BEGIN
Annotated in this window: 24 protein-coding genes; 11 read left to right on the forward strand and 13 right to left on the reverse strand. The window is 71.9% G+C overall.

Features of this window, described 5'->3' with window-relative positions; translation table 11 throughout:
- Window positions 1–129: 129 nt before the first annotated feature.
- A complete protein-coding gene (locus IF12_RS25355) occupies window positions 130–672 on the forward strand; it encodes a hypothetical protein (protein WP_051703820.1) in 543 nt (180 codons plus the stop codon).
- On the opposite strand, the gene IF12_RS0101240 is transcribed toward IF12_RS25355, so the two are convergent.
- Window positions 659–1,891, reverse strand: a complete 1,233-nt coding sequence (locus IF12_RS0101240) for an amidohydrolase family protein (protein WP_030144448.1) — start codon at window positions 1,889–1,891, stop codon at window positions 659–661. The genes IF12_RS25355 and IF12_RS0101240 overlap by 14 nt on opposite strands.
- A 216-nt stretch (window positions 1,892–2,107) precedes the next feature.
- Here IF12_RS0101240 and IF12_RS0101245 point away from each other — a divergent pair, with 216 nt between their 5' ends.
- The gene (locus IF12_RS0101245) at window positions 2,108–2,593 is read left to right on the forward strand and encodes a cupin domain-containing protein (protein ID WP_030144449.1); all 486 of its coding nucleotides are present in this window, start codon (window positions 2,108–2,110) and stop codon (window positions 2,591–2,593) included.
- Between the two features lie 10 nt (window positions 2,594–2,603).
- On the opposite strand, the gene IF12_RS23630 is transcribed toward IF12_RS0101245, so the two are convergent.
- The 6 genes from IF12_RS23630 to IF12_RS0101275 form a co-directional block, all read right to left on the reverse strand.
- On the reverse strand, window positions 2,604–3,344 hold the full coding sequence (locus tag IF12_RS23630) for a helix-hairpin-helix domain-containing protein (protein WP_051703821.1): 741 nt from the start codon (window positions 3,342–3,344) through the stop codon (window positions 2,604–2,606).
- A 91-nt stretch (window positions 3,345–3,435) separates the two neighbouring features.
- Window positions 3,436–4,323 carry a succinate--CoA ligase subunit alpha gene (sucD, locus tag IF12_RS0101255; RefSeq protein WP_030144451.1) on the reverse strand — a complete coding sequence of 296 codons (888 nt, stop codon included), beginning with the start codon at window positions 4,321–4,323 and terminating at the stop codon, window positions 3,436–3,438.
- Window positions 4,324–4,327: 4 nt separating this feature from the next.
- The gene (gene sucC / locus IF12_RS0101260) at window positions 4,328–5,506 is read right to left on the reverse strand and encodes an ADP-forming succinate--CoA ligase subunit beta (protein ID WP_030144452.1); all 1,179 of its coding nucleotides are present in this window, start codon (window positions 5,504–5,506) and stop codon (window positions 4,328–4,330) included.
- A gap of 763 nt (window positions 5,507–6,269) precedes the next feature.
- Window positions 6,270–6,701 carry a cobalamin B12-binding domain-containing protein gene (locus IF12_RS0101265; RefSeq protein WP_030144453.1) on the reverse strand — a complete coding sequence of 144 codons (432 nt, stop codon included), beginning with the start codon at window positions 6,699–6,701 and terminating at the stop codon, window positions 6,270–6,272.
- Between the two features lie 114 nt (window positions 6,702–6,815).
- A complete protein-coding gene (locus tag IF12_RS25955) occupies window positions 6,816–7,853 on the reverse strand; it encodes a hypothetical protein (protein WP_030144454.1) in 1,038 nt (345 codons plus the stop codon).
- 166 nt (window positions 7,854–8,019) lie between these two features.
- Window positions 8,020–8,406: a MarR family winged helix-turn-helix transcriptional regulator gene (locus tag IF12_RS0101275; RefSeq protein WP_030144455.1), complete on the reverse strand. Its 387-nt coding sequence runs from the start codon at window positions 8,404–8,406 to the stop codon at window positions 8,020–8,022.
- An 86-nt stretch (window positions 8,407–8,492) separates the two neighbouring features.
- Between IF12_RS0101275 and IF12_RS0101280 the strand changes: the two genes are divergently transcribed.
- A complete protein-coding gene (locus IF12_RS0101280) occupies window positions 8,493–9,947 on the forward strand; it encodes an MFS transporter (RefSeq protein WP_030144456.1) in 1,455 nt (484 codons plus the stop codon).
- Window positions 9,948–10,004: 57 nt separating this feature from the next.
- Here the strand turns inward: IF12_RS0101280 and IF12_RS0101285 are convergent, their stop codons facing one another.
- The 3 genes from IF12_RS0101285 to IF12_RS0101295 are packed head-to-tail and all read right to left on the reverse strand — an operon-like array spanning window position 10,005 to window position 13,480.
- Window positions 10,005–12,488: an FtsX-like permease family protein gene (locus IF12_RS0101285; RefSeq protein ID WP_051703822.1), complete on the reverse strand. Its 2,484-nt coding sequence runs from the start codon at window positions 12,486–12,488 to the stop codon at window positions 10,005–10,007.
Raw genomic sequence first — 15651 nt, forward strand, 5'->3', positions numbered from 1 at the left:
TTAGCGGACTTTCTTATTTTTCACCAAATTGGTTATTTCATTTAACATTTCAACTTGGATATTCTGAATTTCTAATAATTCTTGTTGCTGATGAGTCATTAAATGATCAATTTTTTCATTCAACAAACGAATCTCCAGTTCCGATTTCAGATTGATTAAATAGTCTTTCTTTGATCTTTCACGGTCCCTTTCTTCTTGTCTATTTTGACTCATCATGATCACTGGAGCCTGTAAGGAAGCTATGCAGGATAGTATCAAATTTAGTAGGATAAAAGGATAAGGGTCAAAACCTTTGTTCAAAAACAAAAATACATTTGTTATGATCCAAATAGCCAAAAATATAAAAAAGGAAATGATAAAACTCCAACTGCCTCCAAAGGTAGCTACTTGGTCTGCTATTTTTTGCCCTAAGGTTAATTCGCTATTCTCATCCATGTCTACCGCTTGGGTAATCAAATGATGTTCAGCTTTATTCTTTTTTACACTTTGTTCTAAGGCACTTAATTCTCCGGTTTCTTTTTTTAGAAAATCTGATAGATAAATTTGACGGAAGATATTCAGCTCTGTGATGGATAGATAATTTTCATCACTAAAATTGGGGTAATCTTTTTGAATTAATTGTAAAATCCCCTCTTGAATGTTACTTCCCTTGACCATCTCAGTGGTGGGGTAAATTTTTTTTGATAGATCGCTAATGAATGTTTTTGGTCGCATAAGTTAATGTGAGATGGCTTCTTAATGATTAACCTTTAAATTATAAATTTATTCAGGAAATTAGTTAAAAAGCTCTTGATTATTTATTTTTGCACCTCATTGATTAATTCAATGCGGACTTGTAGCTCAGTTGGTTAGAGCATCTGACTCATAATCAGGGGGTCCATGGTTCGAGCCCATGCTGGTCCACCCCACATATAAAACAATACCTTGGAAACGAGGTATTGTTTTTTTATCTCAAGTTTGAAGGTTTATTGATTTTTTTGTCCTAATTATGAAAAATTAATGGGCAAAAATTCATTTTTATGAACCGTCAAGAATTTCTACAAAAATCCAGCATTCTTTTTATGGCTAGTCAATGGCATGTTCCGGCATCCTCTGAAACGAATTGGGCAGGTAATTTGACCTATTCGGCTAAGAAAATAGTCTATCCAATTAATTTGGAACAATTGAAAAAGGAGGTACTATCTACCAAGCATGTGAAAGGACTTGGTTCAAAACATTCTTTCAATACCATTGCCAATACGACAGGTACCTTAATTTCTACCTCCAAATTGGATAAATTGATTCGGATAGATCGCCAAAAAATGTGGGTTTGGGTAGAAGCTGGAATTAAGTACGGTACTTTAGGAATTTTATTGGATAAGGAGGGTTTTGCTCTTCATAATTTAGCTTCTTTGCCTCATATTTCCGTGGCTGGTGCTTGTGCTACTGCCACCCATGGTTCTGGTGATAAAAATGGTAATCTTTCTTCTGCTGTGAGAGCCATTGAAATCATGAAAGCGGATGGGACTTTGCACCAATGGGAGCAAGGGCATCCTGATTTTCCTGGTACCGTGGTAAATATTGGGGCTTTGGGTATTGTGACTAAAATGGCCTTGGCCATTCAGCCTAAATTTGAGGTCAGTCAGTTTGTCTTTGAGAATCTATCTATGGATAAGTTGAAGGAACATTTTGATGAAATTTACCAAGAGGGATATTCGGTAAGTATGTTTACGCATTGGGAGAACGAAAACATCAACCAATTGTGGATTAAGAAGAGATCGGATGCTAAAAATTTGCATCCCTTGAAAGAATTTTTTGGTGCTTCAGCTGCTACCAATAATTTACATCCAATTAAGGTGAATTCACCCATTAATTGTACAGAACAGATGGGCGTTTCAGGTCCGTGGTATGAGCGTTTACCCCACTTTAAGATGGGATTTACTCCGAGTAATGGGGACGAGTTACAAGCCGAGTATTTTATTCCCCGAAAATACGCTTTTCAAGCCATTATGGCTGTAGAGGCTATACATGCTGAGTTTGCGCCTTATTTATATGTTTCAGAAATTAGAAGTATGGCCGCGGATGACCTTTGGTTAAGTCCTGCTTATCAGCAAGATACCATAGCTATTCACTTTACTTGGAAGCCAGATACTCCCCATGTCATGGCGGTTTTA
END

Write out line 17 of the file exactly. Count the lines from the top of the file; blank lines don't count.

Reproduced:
- The gene (gene sucC / locus IF12_RS0101260) at window positions 4,328–5,506 is read right to left on the reverse strand and encodes an ADP-forming succinate--CoA ligase subunit beta (protein ID WP_030144452.1); all 1,179 of its coding nucleotides are present in this window, start codon (window positions 5,504–5,506) and stop codon (window positions 4,328–4,330) included.